Australasian Science: Australia's authority on science since 1938

Tall or Sprawl?

By Jessica Sushinksy

How should we grow Australia’s cities to minimise their biodiversity impacts?

Jessica Sushinksy is a researcher with the Environmental Decisions Group ( This research was carried out while she was based at the University of Queensland.

The full text of this article can be purchased from Informit.

Should we build our cities up or out? That’s the question we asked when we considered the challenge of how a growing city can retain its wildlife. While it’s unrealistic to believe city living can co-exist with a full complement of bio­diversity, we wondered if there were differences in the impact of different growth strategies.

With half of the global population already living in cities, and predictions of increasing urban population in the future, this is far from an academic question. While the urbanisation that accompanies the movement of people into cities is one of most ecologically damaging and fastest-growing of any land use, little is known about how we should design the growth of our cities to minimise their ecological impact.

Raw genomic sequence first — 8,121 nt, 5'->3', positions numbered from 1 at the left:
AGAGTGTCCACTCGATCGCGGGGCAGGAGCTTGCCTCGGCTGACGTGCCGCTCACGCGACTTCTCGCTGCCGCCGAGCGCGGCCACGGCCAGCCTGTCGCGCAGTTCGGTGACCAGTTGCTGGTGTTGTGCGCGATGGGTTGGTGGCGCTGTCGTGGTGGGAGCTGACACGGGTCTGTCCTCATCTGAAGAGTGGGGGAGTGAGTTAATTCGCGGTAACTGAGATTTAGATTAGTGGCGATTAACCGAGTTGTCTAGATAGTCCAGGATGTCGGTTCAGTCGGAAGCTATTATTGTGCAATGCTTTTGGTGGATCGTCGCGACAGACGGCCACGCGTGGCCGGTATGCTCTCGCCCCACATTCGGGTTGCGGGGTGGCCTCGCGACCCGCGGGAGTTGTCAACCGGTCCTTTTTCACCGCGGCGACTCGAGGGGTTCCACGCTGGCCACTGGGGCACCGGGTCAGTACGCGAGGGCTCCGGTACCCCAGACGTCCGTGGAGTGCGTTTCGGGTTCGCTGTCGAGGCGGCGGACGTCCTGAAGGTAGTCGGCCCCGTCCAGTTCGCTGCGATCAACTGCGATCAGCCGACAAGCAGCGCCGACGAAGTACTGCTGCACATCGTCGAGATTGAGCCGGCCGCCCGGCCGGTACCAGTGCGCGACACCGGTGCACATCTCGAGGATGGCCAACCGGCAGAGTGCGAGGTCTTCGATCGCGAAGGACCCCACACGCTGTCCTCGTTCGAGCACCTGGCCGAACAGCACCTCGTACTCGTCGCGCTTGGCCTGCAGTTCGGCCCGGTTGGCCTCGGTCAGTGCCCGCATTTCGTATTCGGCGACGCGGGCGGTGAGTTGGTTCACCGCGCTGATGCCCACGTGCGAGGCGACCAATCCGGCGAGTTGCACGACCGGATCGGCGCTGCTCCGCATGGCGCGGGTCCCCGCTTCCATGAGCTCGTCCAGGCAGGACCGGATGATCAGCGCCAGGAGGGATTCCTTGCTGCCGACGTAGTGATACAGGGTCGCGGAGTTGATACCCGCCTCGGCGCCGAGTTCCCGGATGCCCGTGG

Australian cities are among the lowest density in the world. While this makes them liveable, being characterised by large backyards and leafy streets, it means that our cities take up a very large area for a given population size. Using the city of Brisbane as a case study, we asked whether a more compact type of urban growth, where new housing is concentrated within existing city borders, would be better for conservation.

Urban growth in Brisbane has historically been of a sprawling character with a very low density of houses. However, in the face of recent rapid population growth, the state government has adopted a...

The full text of this article can be purchased from Informit.